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The ‘blue’ tidal wave

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Nez elected prez; Dems the winners at N.M. polls

Going into this year’s race for Navajo Nation president, the polls indicated the man most likely to win was the tribe’s vice-president, Jonathan Nez.

Sure enough, Nez won the Nov. 6 election by an unofficial count of 33,203 to 15,356, ending what may have been former tribal President Joe Shirley Jr.’s last chance of getting a third term in office.

Nez won 91 of the tribe’s 110 chapters.

A popular politician on the reservation for almost 20 years, Nez has served on the tribal council and as a member of the board of supervisors for Navajo County. He has never lost an election, and in some cases, he ran unopposed.

Among the issues Nez campaigned on, and what he may be best known for, is health. Nez, who was at one time overweight, was once asked how he could be a role model if he looked the way he did.

The question spurred Nez, who is an avid runner, to lose weight, and he has since encouraged the public to be more active.

The only blemish in his career occurred during the election, when, after endorsing Shirley, the tribe’s current president, Russell Begaye, said Nez was under investigation by the tribe’s White Collar Unit for mismanaging his tribal expenses during his vice-presidency.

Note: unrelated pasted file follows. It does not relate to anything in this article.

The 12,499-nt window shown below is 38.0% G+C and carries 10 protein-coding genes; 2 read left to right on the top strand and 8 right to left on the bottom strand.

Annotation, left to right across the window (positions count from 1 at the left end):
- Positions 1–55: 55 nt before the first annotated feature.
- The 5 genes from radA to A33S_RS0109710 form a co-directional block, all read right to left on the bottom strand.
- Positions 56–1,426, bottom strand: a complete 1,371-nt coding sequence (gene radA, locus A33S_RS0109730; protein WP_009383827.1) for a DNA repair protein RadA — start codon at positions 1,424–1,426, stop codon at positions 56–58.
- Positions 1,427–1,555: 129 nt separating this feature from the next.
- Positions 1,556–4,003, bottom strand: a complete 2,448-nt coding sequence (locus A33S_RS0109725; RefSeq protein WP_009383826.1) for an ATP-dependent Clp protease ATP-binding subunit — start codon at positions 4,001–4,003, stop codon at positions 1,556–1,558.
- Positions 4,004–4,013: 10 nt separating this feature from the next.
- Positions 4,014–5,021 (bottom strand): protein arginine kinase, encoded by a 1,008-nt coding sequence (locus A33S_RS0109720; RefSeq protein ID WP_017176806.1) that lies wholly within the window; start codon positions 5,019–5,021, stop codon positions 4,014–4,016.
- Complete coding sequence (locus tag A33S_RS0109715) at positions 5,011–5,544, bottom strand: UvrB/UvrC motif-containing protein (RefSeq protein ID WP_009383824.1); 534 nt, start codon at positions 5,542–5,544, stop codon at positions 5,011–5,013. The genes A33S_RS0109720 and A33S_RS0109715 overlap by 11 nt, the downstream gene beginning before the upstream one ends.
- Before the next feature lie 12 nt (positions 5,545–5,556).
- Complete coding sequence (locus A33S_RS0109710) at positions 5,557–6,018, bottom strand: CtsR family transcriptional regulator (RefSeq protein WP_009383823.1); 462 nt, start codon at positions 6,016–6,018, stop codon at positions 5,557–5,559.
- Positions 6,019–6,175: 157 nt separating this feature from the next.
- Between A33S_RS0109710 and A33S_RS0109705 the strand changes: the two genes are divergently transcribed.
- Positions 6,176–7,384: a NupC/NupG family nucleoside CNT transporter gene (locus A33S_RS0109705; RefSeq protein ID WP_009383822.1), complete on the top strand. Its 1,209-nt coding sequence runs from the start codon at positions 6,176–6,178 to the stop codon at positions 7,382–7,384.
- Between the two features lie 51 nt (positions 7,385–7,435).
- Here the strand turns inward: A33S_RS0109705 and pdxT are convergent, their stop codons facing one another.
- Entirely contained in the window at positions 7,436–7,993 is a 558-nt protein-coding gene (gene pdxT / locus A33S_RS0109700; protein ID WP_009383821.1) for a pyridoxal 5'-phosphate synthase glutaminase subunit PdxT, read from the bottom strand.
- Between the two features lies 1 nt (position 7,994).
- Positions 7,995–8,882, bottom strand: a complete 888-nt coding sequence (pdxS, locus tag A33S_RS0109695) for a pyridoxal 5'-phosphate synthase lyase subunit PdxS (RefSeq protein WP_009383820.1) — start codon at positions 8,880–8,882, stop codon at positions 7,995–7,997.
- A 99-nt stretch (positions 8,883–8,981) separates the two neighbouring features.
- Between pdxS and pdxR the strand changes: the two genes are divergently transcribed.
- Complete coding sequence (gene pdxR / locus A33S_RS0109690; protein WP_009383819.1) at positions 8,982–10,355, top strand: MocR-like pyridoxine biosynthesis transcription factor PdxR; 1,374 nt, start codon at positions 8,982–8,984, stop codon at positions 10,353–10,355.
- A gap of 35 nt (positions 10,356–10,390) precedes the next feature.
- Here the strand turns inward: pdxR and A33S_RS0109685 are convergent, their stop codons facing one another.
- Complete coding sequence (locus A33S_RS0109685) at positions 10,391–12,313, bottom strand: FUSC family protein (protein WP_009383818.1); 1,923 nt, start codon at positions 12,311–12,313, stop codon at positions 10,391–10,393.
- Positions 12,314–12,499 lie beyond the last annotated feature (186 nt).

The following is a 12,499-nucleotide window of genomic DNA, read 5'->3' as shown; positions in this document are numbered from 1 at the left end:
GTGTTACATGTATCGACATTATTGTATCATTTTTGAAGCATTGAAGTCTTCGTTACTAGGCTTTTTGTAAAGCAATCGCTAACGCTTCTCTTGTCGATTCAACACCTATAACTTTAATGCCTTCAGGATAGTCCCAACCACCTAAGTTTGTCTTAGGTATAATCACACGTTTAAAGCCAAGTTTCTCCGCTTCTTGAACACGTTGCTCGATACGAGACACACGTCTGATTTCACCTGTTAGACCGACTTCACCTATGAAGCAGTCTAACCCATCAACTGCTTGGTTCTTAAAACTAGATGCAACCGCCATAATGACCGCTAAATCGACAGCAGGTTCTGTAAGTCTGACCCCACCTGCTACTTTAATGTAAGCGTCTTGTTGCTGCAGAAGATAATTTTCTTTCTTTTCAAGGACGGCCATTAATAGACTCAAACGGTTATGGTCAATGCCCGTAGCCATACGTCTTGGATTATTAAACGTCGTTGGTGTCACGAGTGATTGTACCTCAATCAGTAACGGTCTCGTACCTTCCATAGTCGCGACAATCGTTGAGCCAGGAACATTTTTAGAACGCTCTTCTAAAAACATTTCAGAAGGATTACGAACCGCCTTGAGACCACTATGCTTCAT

These allegations stem from a complaint filed by a member of the tribe to the Nation’s Ethics and Rules Office, which claimed Nez took his family and staff members with him on a conference he went to in Orlando, Fla. so they could go to Disney World.

There are also claims that Nez had officials in the tribe’s Washington Office use the tribal credit cards to purchase clothing for him. According to the allegation, the employees had to reimburse the tribe for the expenditure.

Nez denied any wrongdoing, saying the allegations were part of a campaign to smear him, and the allegations apparently did not become an issue during the campaign.

In the election, tribal voters were asked a question about whether they would allow the tribe’s two top leaders to get a pay increase. Voters, by better than a 2-1 majority, gave a resounding no.

The two leaders are paid $55,000 and $45,000 annually, respectively, salaries that have been in place since 1988.

Under laws put in place in 1990, when the tribe converted to a three-branch government from a chairmanship government that had been in place since 1922, the only way elected officials for the tribe could receive a raise was based on approval of tribal members.

The same is true for members of the Navajo Nation Council, who have been paid $25,000 a year since 1988, but they were able to get around that by enacting a fee system that gives them a $250 stipend for each meeting they attend. This brought their total compensation per year to more than $60,000.

As for races in McKinley County, there were no local contests because no Republicans filed for the positions up for election.

County voters overwhelmingly supported Michelle Lujan Grisham for governor and Ben Ray Luján for U. S. representative, and both won their elections by a broad margin.

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